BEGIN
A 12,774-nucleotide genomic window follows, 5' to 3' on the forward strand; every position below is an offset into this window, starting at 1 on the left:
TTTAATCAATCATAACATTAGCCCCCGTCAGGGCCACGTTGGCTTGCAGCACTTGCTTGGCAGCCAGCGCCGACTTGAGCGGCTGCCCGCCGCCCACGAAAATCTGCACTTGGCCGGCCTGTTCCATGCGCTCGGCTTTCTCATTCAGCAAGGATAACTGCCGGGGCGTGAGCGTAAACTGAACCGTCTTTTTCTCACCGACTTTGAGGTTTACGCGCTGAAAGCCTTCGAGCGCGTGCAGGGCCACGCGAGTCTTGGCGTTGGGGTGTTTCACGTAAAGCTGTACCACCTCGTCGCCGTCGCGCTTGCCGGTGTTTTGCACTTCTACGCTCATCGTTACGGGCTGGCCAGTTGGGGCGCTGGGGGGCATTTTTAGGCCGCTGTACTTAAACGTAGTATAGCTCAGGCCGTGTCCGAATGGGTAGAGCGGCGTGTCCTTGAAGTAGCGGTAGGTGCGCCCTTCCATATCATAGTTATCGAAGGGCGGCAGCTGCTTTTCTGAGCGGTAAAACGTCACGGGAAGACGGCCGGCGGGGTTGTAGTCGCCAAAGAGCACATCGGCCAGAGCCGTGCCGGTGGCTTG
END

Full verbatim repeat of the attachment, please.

A 12,774-nucleotide genomic window follows, 5' to 3' on the forward strand; every position below is an offset into this window, starting at 1 on the left:
TTTAATCAATCATAACATTAGCCCCCGTCAGGGCCACGTTGGCTTGCAGCACTTGCTTGGCAGCCAGCGCCGACTTGAGCGGCTGCCCGCCGCCCACGAAAATCTGCACTTGGCCGGCCTGTTCCATGCGCTCGGCTTTCTCATTCAGCAAGGATAACTGCCGGGGCGTGAGCGTAAACTGAACCGTCTTTTTCTCACCGACTTTGAGGTTTACGCGCTGAAAGCCTTCGAGCGCGTGCAGGGCCACGCGAGTCTTGGCGTTGGGGTGTTTCACGTAAAGCTGTACCACCTCGTCGCCGTCGCGCTTGCCGGTGTTTTGCACTTCTACGCTCATCGTTACGGGCTGGCCAGTTGGGGCGCTGGGGGGCATTTTTAGGCCGCTGTACTTAAACGTAGTATAGCTCAGGCCGTGTCCGAATGGGTAGAGCGGCGTGTCCTTGAAGTAGCGGTAGGTGCGCCCTTCCATATCATAGTTATCGAAGGGCGGCAGCTGCTTTTCTGAGCGGTAAAACGTCACGGGAAGACGGCCGGCGGGGTTGTAGTCGCCAAAGAGCACATCGGCCAGAGCCGTGCCGGTGGCTTG